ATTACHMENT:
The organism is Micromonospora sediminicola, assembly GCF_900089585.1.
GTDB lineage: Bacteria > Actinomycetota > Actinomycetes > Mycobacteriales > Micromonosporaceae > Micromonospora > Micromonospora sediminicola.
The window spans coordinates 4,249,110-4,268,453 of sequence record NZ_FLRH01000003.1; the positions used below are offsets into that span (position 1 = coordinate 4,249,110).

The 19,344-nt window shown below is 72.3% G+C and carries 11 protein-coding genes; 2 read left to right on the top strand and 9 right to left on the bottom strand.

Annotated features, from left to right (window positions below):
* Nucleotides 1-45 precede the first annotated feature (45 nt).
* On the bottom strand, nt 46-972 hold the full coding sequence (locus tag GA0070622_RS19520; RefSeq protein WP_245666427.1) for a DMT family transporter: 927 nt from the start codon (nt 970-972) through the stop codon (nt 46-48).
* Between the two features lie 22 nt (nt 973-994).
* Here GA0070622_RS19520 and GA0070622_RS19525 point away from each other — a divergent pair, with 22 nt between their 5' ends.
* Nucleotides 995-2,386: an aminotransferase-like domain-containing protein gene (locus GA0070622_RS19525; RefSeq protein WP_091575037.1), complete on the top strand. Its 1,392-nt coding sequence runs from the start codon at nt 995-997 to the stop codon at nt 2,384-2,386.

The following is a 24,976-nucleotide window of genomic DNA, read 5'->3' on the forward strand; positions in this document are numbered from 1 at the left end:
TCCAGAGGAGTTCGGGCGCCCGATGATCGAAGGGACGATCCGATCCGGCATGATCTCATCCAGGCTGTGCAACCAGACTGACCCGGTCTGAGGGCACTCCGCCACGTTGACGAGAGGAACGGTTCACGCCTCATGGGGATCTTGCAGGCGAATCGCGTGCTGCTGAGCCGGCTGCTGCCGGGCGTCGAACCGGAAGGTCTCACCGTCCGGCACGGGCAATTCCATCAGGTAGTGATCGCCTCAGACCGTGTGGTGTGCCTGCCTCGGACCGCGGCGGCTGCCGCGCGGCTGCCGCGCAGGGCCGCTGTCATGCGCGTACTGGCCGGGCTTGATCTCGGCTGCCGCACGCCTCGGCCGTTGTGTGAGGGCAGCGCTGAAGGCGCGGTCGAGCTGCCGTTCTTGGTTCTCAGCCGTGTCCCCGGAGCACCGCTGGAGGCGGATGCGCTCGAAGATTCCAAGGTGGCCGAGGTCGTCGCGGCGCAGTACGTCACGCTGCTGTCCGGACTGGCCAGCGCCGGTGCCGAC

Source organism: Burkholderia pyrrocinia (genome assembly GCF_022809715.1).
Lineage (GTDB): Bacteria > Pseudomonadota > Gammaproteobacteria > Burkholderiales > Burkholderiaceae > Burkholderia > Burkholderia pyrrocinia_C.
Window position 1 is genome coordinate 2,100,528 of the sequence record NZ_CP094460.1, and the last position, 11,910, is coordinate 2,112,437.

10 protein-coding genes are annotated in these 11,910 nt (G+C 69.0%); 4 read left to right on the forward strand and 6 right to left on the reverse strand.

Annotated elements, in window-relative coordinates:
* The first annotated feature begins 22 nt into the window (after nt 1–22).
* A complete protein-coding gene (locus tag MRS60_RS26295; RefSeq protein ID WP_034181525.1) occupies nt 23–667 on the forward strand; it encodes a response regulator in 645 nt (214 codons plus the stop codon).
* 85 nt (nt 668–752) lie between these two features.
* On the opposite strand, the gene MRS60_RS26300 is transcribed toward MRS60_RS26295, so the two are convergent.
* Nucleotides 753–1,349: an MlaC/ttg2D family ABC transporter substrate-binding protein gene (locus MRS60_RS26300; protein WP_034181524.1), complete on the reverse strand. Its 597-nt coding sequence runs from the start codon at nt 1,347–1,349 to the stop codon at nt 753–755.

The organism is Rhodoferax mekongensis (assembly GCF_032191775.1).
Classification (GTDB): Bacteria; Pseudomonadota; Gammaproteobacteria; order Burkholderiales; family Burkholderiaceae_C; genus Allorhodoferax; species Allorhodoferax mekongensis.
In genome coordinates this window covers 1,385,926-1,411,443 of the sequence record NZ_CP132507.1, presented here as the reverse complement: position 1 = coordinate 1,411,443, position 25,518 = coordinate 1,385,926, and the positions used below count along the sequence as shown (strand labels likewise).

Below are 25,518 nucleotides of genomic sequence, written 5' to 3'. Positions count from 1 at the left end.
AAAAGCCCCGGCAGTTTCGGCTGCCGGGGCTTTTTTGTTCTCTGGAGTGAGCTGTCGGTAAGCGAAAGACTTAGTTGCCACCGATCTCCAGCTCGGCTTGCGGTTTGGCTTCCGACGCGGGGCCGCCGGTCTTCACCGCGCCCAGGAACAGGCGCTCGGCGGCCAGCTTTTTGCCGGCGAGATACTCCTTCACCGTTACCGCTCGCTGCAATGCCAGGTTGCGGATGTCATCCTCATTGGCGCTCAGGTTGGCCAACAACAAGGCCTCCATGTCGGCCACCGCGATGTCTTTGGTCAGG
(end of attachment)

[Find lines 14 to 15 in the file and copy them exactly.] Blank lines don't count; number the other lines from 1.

Lineage (GTDB): Bacteria > Pseudomonadota > Gammaproteobacteria > Burkholderiales > Burkholderiaceae > Burkholderia > Burkholderia pyrrocinia_C.
Window position 1 is genome coordinate 2,100,528 of the sequence record NZ_CP094460.1, and the last position, 11,910, is coordinate 2,112,437.